In connection with the ALJ’s credibility assessment, Plaintiff contends that the ALJ
improperly relied on Plaintiff’s noncompliance with prescribed treatment, and that the ALJ
improperly considered Plaintiff’s activities of daily living. Here, the ALJ discussed the lack of
objective medical evidence to support the degree of Plaintiff’s subjective complaints, Plaintiff’s
noncompliance, and Plaintiff’s reports of daily activities to weigh the credibility of Plaintiff’s
subjective complaints. See Guilliams v. Barnhart, 393 F.3d 798, 802 (8th Cir. 2005) (citation
omitted) (“A failure to follow a recommended course of treatment also weighs against a
claimant's credibility.”). The Court finds that in assessing Plaintiff’s credibility, the ALJ set
forth specific reasons for the weight given to Plaintiff’s subject complaints, reflects consideration
of the appropriate factors, and is supported by substantial evidence.2
See 20 C.F.R. §§
404.1529(c) and 416.929(c).
Regarding the ALJ’s RFC determination, Plaintiff argues the ALJ failed to sufficiently
consider Plaintiff’s obesity. In support of his argument, Plaintiff relies on Dameron v. Astrue,
2009 WL 1912520 (W.D. Mo. July 1, 2009), in which this Court reversed and remanded the
ALJ’s decision with an instruction to follow SSR 02-1p. Shortly after Dameron was decided,
however, the Eighth Circuit reviewed an ALJ’s decision involving the severe impairment of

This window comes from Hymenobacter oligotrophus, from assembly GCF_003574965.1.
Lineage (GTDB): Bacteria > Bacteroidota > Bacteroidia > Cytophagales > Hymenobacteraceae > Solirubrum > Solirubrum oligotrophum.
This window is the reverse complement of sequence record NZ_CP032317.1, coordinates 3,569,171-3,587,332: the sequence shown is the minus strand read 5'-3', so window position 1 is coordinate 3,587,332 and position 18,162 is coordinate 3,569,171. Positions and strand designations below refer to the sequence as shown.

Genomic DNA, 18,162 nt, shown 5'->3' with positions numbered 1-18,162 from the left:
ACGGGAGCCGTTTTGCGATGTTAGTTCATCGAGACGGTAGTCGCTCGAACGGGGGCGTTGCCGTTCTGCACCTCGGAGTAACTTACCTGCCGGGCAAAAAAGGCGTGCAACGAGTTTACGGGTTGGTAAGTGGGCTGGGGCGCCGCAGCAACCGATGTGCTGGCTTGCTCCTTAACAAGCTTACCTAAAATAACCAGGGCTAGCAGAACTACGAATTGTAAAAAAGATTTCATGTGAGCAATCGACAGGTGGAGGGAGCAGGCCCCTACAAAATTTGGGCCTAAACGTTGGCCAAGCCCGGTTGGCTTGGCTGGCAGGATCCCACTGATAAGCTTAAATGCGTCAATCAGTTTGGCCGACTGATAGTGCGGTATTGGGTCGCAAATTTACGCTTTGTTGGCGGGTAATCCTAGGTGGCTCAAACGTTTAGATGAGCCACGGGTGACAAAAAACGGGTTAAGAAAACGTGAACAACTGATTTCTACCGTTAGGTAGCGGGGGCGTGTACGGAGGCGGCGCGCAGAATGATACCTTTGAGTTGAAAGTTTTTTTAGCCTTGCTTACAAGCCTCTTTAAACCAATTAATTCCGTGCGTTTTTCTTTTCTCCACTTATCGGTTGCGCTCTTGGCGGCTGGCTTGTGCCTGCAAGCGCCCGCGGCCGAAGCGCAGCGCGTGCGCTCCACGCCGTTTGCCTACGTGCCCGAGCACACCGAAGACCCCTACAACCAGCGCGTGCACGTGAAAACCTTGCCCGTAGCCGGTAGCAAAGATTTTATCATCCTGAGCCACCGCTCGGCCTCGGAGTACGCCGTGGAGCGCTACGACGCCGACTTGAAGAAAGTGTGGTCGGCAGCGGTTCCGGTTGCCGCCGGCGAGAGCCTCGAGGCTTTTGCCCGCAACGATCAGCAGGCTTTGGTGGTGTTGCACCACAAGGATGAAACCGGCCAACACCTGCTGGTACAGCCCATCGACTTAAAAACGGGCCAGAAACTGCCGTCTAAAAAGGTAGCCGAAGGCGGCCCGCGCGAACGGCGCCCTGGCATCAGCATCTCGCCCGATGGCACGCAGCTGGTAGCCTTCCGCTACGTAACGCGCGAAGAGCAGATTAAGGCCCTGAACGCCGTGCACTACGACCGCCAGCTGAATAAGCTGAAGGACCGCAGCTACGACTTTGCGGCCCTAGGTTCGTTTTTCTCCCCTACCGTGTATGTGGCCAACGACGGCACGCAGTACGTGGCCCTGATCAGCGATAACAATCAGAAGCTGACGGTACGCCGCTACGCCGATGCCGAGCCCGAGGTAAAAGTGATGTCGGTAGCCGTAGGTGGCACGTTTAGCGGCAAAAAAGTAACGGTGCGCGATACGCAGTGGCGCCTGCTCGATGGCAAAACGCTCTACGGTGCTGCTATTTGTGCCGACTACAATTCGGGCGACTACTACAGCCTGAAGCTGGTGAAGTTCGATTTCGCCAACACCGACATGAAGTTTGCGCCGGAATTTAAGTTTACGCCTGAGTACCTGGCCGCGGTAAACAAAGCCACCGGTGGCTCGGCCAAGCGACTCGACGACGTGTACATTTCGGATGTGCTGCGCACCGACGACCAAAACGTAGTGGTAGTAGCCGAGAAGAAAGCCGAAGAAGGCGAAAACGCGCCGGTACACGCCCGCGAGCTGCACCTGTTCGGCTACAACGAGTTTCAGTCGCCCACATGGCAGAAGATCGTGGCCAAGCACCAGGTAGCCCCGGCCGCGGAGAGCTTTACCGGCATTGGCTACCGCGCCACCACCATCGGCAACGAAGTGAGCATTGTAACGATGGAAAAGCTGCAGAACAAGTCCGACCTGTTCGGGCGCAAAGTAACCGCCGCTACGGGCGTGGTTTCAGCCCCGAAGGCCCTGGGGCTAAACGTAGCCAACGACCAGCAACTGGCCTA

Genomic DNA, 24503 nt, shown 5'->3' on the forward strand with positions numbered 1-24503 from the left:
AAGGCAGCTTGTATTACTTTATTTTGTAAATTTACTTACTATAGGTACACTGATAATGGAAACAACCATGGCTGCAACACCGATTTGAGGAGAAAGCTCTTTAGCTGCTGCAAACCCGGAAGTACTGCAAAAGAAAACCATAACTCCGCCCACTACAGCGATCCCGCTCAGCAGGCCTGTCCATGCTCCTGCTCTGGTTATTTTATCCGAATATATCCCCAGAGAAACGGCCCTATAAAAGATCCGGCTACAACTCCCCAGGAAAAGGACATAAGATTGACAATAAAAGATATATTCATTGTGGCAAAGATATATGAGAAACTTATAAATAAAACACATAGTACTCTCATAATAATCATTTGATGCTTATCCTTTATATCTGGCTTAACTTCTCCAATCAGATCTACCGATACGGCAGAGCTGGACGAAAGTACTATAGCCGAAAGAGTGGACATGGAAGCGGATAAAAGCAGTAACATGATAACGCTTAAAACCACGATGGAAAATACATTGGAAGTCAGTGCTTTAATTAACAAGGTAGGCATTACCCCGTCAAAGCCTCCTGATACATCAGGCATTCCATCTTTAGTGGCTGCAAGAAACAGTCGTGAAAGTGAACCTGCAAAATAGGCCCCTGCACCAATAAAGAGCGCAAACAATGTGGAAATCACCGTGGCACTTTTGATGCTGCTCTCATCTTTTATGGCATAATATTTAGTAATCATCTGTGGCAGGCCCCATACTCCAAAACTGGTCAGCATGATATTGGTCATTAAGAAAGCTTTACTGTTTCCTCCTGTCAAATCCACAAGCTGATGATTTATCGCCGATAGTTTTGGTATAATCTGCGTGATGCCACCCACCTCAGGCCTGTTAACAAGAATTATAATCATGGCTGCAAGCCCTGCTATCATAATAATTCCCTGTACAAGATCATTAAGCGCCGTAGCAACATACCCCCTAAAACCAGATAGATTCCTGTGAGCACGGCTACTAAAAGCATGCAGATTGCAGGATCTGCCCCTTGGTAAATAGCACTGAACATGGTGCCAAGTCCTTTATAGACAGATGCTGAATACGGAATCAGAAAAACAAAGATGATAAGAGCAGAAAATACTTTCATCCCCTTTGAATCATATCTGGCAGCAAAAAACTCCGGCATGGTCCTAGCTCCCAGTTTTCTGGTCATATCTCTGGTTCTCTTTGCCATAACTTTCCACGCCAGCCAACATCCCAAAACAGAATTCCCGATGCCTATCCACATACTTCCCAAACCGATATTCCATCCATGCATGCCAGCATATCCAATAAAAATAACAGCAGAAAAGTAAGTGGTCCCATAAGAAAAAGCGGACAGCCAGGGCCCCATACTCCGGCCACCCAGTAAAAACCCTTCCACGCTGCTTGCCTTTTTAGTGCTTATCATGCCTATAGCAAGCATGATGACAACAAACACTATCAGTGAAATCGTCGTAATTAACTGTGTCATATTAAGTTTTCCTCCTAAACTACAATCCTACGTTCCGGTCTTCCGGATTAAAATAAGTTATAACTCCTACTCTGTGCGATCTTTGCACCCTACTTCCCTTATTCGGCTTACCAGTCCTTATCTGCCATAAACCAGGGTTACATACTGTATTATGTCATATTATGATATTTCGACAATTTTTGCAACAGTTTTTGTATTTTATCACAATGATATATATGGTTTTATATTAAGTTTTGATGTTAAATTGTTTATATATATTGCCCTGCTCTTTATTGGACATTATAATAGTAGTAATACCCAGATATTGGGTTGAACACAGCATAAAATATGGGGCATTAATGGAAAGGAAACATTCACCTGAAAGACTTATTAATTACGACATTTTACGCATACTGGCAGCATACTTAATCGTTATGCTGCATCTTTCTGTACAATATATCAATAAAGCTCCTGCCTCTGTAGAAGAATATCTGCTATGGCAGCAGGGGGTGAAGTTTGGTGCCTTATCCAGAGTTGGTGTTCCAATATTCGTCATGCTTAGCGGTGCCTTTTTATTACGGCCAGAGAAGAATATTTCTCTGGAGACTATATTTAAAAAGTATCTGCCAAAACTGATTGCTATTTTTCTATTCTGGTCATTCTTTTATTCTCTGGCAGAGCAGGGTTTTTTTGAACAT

obesity and held that “when an ALJ references the claimant’s obesity during the claim evaluation
process, such review may be sufficient to avoid reversal.” Heino v. Astrue, 578 F.3d 873, 881
(8th Cir. 2009) (citation omitted) (Commissioner’s decision upheld where the record indicated
that the ALJ specifically considered the plaintiff’s obesity); see also Lee v. Colvin, No. 13–
0722–CV–W–REL–SSA, 2015 WL 181714, *20 (W.D. Mo. Jan. 15, 2015) (no reversal in part
because plaintiff “fails to suggest any further restrictions that should have been assessed as a
result of her obesity”). The Court finds no error in the ALJ’s analysis.
Having carefully reviewed the record before the Court and the parties’ submissions on
appeal, the Court concludes that the ALJ’s decision complies with the relevant legal
requirements and is supported by substantial evidence in the record as a whole.
IT IS THEREFORE, ORDERED that the decision of the Commissioner is AFFIRMED.
s/ Roseann A. Ketchmark
ROSEANN A. KETCHMARK, JUDGE
UNITED STATES DISTRICT COURT
DATED: September 27, 2017
Also related to this argument, Plaintiff’s suggestion that the ALJ should have inquired into the
circumstances surrounding Plaintiff’s noncompliance pursuant to 20 C.F.R. § 404.1530 and Social Security Ruling
(“SSR”) 16-3p. This is not a case where the plaintiff was found not disabled due to a failure to follow his prescribed
course of treatment. See Burnside v. Apfel, 223 F.3d 840, 843-44 (8th Cir. 2000) (“[B]efore a claimant is denied
benefits because of a failure to follow a prescribed course of treatment an inquiry must be conducted into the
circumstances surrounding the failure[.]”). Therefore, Plaintiff’s argument is misplaced. Additionally, the Court
notes that SSR 16-3p did not come into effect until after the ALJ’s decision, however, the Court does not need to
address the issue of whether SSR 16-3p applies retroactively to this case because it does not appear to have a
practical effect on the outcome. See, e.g., Walls v. Berryhill, No. 2:16 CV 17 DDN, 2017 U.S. Dist. LEXIS 35106,
at *17 n.4 (E.D. Mo. Mar. 13, 2017).